89.1 WEMU

Issues Of The Environment: Accountability And Environmental Injustice

Jul 1, 2020

53th District State Rep. Yousef Rabhi
Credit Wikipedia Media Commons / wikipedia.org

In 2019, a pair of state lawmakers introduced companion bills that would create environmental accountability by making polluters responsible for paying for the hazards they create.  State Senator Jeff Irwin and State Representative Yousef Rabhi are both Ann Arbor Democrats and have yet to see those measures get consideration in the Republican-led legislature.  Now, as we address systemic racism, environmental justice has to be a part of the conversation.  Representative Rabhi joined WEMU’s David Fair to discuss environmental accountability at the intersection of race and socioeconomics. 


Overview

  • Local and national protests are calling for real changes to correct for racism in the United States.  One way that racism plays out is through environmental inequality.  The abandonment of polluted properties in poor (and often minority dense) cities is one way that environmental racism manifests.
  • EGLE has previously identified more than 7,000 sites across Michigan that require cleanup with more likely to be identified.  Michigan HB 4212 aims to shift the burden for cleaning up pollution back onto the corporations that are responsible.  This is one way to correct for inequality, where the poor and vulnerable pay the price for corporate profit.
  • House Bill 5814 -- which could go further to protect taxpayers from businesses walking away from contaminated sites -- this bill package would upgrade Michigan’s economy and environment to the 21st century.  It brings greener priorities, businesses and resident protections to a 30-year-old law.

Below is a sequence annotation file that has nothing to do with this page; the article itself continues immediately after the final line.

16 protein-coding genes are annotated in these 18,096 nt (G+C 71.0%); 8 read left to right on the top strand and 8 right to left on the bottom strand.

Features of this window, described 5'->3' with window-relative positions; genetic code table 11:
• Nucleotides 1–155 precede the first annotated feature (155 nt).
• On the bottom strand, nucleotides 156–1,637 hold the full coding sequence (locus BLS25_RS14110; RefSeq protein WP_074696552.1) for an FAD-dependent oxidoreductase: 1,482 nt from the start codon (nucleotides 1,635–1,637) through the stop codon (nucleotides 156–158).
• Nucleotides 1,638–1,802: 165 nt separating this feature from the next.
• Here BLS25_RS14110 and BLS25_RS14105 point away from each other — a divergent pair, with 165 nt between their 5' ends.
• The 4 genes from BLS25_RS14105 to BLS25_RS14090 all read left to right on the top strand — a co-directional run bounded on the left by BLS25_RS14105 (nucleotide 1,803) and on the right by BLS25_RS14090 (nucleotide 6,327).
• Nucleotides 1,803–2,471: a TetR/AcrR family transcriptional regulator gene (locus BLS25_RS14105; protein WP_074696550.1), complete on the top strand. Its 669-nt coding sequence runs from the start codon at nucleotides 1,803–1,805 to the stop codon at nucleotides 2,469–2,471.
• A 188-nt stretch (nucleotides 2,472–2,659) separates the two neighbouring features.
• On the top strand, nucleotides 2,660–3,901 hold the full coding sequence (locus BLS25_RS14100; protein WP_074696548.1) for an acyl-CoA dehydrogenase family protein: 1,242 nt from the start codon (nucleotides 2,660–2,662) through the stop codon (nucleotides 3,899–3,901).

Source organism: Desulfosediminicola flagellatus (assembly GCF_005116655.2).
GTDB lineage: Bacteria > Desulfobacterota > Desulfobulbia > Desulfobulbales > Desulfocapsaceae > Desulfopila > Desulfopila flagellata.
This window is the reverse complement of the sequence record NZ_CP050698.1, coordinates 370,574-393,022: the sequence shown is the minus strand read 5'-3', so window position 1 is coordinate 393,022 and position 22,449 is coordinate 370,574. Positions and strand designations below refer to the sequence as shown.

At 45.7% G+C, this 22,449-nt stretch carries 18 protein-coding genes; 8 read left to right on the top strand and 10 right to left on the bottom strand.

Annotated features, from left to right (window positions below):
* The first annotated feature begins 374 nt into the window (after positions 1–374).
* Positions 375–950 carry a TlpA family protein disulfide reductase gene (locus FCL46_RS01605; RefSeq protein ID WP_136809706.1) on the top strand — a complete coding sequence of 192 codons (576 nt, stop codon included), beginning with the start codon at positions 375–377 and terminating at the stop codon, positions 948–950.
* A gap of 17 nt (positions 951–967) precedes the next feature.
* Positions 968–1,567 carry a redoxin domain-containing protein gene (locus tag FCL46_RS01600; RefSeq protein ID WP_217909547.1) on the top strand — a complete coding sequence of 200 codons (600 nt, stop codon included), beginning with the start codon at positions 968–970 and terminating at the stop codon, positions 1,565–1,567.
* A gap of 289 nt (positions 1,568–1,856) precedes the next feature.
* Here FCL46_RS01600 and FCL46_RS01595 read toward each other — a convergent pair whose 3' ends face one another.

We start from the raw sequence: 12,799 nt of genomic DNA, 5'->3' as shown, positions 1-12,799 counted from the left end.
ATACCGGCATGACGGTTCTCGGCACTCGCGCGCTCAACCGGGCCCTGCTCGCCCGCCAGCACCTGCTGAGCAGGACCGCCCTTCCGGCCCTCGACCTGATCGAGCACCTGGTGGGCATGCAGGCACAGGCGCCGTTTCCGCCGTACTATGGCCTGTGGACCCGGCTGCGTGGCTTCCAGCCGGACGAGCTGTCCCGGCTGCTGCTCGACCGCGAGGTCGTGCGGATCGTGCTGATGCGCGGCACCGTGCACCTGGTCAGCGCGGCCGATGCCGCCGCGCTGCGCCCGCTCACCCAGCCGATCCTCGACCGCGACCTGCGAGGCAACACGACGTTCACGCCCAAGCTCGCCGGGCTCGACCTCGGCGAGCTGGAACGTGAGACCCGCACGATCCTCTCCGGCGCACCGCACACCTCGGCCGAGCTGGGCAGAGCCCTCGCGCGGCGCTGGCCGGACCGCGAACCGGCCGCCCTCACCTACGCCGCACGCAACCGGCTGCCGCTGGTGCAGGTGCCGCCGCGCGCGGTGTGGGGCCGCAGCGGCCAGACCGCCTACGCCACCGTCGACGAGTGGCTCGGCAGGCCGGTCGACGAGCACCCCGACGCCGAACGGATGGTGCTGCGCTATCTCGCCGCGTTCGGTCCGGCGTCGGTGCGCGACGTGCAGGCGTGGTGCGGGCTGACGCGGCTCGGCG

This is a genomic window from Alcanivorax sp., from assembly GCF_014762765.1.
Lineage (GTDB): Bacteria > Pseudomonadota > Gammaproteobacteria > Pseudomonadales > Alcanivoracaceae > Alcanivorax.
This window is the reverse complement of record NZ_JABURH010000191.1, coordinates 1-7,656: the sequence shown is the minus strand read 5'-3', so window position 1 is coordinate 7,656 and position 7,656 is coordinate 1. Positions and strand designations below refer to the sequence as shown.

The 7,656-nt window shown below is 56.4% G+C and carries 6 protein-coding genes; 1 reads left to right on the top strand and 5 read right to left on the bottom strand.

• Yousef Rabhi, Michigan House Representative, 53rd district, is working to introduce legislation that keeps Michigan clean, healthy, beautiful, and liveable for every citizen.  Assessing adequate responsibility for pollution and solid waste management is part of that plan.

Protecting Michigan Citizens from Hazardous Waste Contamination

  • In addition to the recently discovered hexavalent chromium contaminated site in the city of Madison Heights and the potentially contaminated sites in Detroit, and Sanilac County, there are approximately 7,000 known contaminated sites.
  • To protect Michigan’s citizens and natural resources, corporations and bad actors must be held accountable to properly transport, store and dispose of their hazardous waste, and when required thoroughly remediate rather than simply contain contaminated sites.
  • Following the recent introduction of polluter pay legislation—HB 4212 and SB 116—Michigan House Democrats will introduce additional legislation in the coming weeks and months to strengthen our environmental protection laws, including significantly increasing penalties and bonding requirements, restricting new permits for known polluters and helping to address the thousands of orphaned sites across the state.

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— David Fair is the WEMU News Director and host of Morning Edition on WEMU.  You can contact David at 734.487.3363, on twitter @DavidFairWEMU, or email him at dfair@emich.edu